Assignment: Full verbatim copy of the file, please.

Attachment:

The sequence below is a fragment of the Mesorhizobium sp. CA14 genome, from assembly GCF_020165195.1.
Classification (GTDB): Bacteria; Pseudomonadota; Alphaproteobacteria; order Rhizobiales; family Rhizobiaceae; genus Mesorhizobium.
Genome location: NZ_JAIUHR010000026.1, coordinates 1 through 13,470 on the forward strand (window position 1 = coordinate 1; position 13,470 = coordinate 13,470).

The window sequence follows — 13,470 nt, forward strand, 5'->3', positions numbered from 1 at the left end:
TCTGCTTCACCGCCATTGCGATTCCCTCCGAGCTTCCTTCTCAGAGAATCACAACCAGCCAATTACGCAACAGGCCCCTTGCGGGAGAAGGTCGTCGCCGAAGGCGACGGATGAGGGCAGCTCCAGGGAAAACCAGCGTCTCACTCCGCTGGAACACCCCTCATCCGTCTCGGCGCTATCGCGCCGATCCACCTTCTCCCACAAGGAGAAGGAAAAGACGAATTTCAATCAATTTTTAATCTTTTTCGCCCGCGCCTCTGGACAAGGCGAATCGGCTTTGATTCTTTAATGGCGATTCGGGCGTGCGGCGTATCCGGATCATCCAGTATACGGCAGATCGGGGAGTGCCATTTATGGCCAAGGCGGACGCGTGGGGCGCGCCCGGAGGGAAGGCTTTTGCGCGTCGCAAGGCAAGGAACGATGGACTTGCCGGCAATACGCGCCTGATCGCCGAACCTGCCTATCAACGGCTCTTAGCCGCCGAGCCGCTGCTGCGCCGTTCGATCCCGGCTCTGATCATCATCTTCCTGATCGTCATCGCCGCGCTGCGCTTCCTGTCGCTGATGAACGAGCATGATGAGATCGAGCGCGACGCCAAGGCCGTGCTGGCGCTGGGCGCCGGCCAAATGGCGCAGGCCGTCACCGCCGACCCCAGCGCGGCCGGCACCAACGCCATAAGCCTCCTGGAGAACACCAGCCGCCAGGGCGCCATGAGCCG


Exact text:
The sequence below is a fragment of the Mesorhizobium sp. CA14 genome, from assembly GCF_020165195.1.
Classification (GTDB): Bacteria; Pseudomonadota; Alphaproteobacteria; order Rhizobiales; family Rhizobiaceae; genus Mesorhizobium.
Genome location: NZ_JAIUHR010000026.1, coordinates 1 through 13,470 on the forward strand (window position 1 = coordinate 1; position 13,470 = coordinate 13,470).

The window sequence follows — 13,470 nt, forward strand, 5'->3', positions numbered from 1 at the left end:
TCTGCTTCACCGCCATTGCGATTCCCTCCGAGCTTCCTTCTCAGAGAATCACAACCAGCCAATTACGCAACAGGCCCCTTGCGGGAGAAGGTCGTCGCCGAAGGCGACGGATGAGGGCAGCTCCAGGGAAAACCAGCGTCTCACTCCGCTGGAACACCCCTCATCCGTCTCGGCGCTATCGCGCCGATCCACCTTCTCCCACAAGGAGAAGGAAAAGACGAATTTCAATCAATTTTTAATCTTTTTCGCCCGCGCCTCTGGACAAGGCGAATCGGCTTTGATTCTTTAATGGCGATTCGGGCGTGCGGCGTATCCGGATCATCCAGTATACGGCAGATCGGGGAGTGCCATTTATGGCCAAGGCGGACGCGTGGGGCGCGCCCGGAGGGAAGGCTTTTGCGCGTCGCAAGGCAAGGAACGATGGACTTGCCGGCAATACGCGCCTGATCGCCGAACCTGCCTATCAACGGCTCTTAGCCGCCGAGCCGCTGCTGCGCCGTTCGATCCCGGCTCTGATCATCATCTTCCTGATCGTCATCGCCGCGCTGCGCTTCCTGTCGCTGATGAACGAGCATGATGAGATCGAGCGCGACGCCAAGGCCGTGCTGGCGCTGGGCGCCGGCCAAATGGCGCAGGCCGTCACCGCCGACCCCAGCGCGGCCGGCACCAACGCCATAAGCCTCCTGGAGAACACCAGCCGCCAGGGCGCCATGAGCCG